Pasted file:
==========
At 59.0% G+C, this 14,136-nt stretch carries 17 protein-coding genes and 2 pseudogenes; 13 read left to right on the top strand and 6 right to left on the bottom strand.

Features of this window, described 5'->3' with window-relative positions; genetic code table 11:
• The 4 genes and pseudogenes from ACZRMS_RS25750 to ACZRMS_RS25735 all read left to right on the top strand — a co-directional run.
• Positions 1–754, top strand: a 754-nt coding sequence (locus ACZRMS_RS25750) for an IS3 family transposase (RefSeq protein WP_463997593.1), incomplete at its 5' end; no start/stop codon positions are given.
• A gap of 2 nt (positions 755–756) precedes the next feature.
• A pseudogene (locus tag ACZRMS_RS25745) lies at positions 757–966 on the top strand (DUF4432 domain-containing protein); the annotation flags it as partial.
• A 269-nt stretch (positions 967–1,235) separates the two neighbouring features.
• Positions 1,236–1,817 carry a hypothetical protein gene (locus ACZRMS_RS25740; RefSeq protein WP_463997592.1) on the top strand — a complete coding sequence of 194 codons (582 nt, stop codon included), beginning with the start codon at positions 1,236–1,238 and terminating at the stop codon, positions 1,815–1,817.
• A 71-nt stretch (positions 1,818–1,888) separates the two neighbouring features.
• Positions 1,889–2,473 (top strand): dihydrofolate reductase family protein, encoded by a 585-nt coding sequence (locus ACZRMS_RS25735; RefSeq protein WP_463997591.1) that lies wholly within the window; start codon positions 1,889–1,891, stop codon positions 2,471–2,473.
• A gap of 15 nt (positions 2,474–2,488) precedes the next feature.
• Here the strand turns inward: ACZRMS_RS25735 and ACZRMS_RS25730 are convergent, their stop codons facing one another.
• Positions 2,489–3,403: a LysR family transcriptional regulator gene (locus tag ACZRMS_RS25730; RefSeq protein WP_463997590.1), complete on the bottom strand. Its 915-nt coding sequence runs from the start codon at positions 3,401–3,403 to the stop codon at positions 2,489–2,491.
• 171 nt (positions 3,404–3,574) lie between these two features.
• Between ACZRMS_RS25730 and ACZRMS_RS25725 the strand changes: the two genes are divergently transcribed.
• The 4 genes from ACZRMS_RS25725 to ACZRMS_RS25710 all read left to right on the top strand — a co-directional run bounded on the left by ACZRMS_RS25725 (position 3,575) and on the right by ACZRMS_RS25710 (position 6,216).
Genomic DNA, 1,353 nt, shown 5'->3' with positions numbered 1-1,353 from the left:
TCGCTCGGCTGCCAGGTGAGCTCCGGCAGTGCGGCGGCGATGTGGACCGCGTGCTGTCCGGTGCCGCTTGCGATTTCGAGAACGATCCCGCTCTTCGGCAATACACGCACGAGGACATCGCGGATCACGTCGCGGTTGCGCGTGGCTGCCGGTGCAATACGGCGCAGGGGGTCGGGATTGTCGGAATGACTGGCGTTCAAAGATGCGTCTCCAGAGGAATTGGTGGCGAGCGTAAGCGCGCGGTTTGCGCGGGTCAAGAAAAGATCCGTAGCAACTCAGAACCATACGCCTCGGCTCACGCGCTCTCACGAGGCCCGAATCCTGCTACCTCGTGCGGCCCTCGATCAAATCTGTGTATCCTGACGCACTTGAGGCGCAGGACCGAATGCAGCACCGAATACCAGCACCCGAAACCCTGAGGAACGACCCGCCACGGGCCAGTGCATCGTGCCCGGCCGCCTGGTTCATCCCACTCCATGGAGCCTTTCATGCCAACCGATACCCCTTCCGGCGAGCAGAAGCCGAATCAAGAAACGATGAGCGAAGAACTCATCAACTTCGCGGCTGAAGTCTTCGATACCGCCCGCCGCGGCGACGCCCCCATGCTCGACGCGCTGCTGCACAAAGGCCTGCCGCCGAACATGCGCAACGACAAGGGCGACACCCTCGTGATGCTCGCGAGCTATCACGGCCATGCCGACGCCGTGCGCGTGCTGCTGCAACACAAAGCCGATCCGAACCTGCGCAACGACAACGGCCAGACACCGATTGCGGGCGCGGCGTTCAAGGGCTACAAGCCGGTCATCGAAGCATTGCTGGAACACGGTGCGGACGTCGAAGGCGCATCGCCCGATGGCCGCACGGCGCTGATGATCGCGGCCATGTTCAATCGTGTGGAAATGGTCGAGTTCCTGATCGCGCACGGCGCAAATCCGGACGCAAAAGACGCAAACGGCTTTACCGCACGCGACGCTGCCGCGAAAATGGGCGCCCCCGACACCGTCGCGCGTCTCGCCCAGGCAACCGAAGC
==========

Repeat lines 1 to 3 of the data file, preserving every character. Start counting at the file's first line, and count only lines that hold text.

At 59.0% G+C, this 14,136-nt stretch carries 17 protein-coding genes and 2 pseudogenes; 13 read left to right on the top strand and 6 right to left on the bottom strand.

Features of this window, described 5'->3' with window-relative positions; genetic code table 11:
• The 4 genes and pseudogenes from ACZRMS_RS25750 to ACZRMS_RS25735 all read left to right on the top strand — a co-directional run.